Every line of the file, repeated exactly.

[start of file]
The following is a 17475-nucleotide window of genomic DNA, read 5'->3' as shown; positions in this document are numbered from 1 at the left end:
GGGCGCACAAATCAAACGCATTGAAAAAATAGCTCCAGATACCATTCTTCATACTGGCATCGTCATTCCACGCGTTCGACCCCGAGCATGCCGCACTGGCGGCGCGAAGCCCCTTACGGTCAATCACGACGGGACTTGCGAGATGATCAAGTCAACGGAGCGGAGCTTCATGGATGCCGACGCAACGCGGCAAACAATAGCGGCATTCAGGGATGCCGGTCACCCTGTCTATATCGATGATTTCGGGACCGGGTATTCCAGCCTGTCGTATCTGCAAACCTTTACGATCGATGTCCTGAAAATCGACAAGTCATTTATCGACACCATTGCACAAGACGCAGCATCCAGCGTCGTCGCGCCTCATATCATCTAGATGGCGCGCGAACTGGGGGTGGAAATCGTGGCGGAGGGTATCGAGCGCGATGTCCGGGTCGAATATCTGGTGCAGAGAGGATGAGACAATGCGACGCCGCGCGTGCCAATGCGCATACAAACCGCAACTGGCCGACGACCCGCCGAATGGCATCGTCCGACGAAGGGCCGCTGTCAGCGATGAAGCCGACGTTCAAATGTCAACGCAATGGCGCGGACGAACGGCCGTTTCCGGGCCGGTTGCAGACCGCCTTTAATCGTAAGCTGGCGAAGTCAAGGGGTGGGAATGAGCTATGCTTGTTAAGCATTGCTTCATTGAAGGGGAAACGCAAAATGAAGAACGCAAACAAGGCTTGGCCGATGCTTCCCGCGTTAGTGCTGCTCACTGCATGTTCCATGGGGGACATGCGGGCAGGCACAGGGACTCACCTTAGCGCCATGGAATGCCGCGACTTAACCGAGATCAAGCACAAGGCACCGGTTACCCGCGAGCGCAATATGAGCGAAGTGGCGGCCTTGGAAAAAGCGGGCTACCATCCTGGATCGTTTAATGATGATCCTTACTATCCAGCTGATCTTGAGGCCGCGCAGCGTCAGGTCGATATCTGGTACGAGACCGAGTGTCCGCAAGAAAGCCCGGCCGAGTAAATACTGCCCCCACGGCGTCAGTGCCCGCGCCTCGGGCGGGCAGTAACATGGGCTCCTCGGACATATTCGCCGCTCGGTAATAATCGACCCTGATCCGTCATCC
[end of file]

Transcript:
The following is a 17475-nucleotide window of genomic DNA, read 5'->3' as shown; positions in this document are numbered from 1 at the left end:
GGGCGCACAAATCAAACGCATTGAAAAAATAGCTCCAGATACCATTCTTCATACTGGCATCGTCATTCCACGCGTTCGACCCCGAGCATGCCGCACTGGCGGCGCGAAGCCCCTTACGGTCAATCACGACGGGACTTGCGAGATGATCAAGTCAACGGAGCGGAGCTTCATGGATGCCGACGCAACGCGGCAAACAATAGCGGCATTCAGGGATGCCGGTCACCCTGTCTATATCGATGATTTCGGGACCGGGTATTCCAGCCTGTCGTATCTGCAAACCTTTACGATCGATGTCCTGAAAATCGACAAGTCATTTATCGACACCATTGCACAAGACGCAGCATCCAGCGTCGTCGCGCCTCATATCATCTAGATGGCGCGCGAACTGGGGGTGGAAATCGTGGCGGAGGGTATCGAGCGCGATGTCCGGGTCGAATATCTGGTGCAGAGAGGATGAGACAATGCGACGCCGCGCGTGCCAATGCGCATACAAACCGCAACTGGCCGACGACCCGCCGAATGGCATCGTCCGACGAAGGGCCGCTGTCAGCGATGAAGCCGACGTTCAAATGTCAACGCAATGGCGCGGACGAACGGCCGTTTCCGGGCCGGTTGCAGACCGCCTTTAATCGTAAGCTGGCGAAGTCAAGGGGTGGGAATGAGCTATGCTTGTTAAGCATTGCTTCATTGAAGGGGAAACGCAAAATGAAGAACGCAAACAAGGCTTGGCCGATGCTTCCCGCGTTAGTGCTGCTCACTGCATGTTCCATGGGGGACATGCGGGCAGGCACAGGGACTCACCTTAGCGCCATGGAATGCCGCGACTTAACCGAGATCAAGCACAAGGCACCGGTTACCCGCGAGCGCAATATGAGCGAAGTGGCGGCCTTGGAAAAAGCGGGCTACCATCCTGGATCGTTTAATGATGATCCTTACTATCCAGCTGATCTTGAGGCCGCGCAGCGTCAGGTCGATATCTGGTACGAGACCGAGTGTCCGCAAGAAAGCCCGGCCGAGTAAATACTGCCCCCACGGCGTCAGTGCCCGCGCCTCGGGCGGGCAGTAACATGGGCTCCTCGGACATATTCGCCGCTCGGTAATAATCGACCCTGATCCGTCATCC